Towers mounted on buildings no longer have to be considered unless the tower itself (not the tower and the building combined) meets the above criteria.
It seems that wireless licensees are always making changes to their antenna systems and towers, and the FCC set some screens in the new rules for modification of existing structures to help weed out insignificant changes.
Specifically, these screens are a height change of more than five electrical degrees at the AM frequency for non-detuned, non-insulated towers; or the addition or replacement of one or more antennas or transmission lines on towers that are detuned or base insulated. Those screens will take care of the vast majority of such modifications while protecting the AM pattern where a tower has already been detuned.
Suppose that an antenna structure that falls outside the screens is built and the AM licensee notices a corresponding change in his antenna pattern. What then?
The new rules provide for this. The AM licensee can, within two years, make and submit a showing, using either moment-method modeling or measurements, and if the FCC agrees that the pattern was indeed disturbed, it can order detuning. A moment-method showing can be made before construction if an AM licensee suspects that a proposed tower outside the screen distance and/or height would have an impact on his pattern.
Moment-method (MoM) modeling has long been used by consulting engineers as a tool to evaluate the effect that a nearby antenna structure may have on the radiation pattern of an AM antenna, and in the new rules, the FCC made use of MoM modeling a requirement for such evaluations. Alternatively, for stations licensed pursuant to a conventional proof, before- and after-construction monitor point measurements can be used to show no change in the pattern
Something I was concerned about as we proposed these new rules was existing “exempt” structures. Other coalition members and I have arrays that have been impacted by towers for Part 90 and other formerly exempt services. What about those? The FCC provided a one-year window after the new rules go into effect for affected AM licensees to submit showings demonstrating pattern distortion as a result of such nearby antenna structures. If the FCC, after examining a showing, agrees that the structure is causing impermissible pattern distortion, it can order detuning.
The rules also contain criteria for mounting various antennas on AM towers. These rules mostly replace those from Part 73 that were deleted and moved to Part 1. In a nutshell:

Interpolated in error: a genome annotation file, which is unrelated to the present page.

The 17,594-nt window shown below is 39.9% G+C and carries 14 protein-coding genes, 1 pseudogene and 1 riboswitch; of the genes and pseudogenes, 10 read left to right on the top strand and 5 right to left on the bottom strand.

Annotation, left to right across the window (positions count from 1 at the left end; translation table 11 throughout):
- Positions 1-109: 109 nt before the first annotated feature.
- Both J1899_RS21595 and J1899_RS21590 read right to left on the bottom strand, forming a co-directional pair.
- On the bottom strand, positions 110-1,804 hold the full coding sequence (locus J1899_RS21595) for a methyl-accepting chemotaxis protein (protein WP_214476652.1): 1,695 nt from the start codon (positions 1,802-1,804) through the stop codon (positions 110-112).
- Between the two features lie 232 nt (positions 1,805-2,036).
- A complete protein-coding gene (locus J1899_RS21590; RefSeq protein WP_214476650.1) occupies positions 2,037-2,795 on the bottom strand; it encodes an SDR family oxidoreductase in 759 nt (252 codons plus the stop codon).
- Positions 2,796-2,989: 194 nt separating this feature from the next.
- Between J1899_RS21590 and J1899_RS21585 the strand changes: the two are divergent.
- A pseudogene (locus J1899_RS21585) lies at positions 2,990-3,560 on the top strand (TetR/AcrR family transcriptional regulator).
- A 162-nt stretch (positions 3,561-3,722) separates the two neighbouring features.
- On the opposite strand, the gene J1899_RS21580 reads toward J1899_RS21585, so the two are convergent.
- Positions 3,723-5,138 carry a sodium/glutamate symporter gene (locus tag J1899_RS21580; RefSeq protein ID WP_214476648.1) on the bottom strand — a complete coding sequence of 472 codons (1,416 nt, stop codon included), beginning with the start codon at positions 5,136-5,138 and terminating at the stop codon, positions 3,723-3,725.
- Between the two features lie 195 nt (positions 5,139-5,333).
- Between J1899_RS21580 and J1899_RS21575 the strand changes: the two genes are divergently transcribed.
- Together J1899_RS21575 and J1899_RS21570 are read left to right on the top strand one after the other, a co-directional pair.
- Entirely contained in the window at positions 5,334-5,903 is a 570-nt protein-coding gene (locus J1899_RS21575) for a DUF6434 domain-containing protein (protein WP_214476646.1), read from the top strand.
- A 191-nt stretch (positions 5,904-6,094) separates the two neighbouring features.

• When installing antennas on a non-directional AM tower, if the base resistance changes by more than 2 percent, a Form 302-AM must be filed.
• When installing on a conventionally proofed AM directional array tower, a partial proof must be run and filed with a Form 302-AM.
• When installing on a MoM-proofed AM directional array tower, if the base impedance of the tower changes by more than ±2 ohms and ±4 percent resistance and reactance, a new model must be run and filed.
GOOD FOR AM
These new rules provide a win for just about everyone. They are a win for AM licensees because they provide good protection for their antenna patterns. They are a win for wireless licensees because they eliminate many of the costly and labor-intensive measurements they have long had to do when constructing or modifying their facilities. And they are a win for the FCC as they can eventually do away with many of the “permanent STAs” under which AM stations with pattern distortion from exempt structures operate. The only folks that may not be too happy are the licensees of existing pattern-disturbing structures that may have to add detuning.
If I were building that Chicago FM tower today, it would be a simple matter of running a moment-method model on the AM array, then adding a “wire” representing the FM tower and running the model again. A comparison of the predicted pattern and the electric fields on the null and lobe radials would show that the FM tower had no effect on the AM pattern. I would then file this as a showing with my Form 302-FM license application.
That would certainly be a lot less work than beating the bushes for a couple of weeks running before and after proofs on the station. And the AM licensee could rest assured that his pattern would be undisturbed. I’d call that a win all the way around.
Cris Alexander is the director of engineering at Crawford Broadcasting and a past recipient of SBE’s Broadcast Engineer of the Year award.